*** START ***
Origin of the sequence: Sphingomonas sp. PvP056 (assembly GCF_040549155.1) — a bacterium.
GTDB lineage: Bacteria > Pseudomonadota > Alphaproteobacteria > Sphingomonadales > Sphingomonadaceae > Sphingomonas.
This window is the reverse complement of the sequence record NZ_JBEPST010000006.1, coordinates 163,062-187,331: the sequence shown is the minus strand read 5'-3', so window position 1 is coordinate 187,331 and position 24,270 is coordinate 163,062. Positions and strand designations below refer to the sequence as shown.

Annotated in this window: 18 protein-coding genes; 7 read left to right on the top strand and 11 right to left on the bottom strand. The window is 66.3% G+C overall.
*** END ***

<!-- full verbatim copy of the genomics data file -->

Origin of the sequence: Sphingomonas sp. PvP056 (assembly GCF_040549155.1) — a bacterium.
GTDB lineage: Bacteria > Pseudomonadota > Alphaproteobacteria > Sphingomonadales > Sphingomonadaceae > Sphingomonas.
This window is the reverse complement of the sequence record NZ_JBEPST010000006.1, coordinates 163,062-187,331: the sequence shown is the minus strand read 5'-3', so window position 1 is coordinate 187,331 and position 24,270 is coordinate 163,062. Positions and strand designations below refer to the sequence as shown.

Annotated in this window: 18 protein-coding genes; 7 read left to right on the top strand and 11 right to left on the bottom strand. The window is 66.3% G+C overall.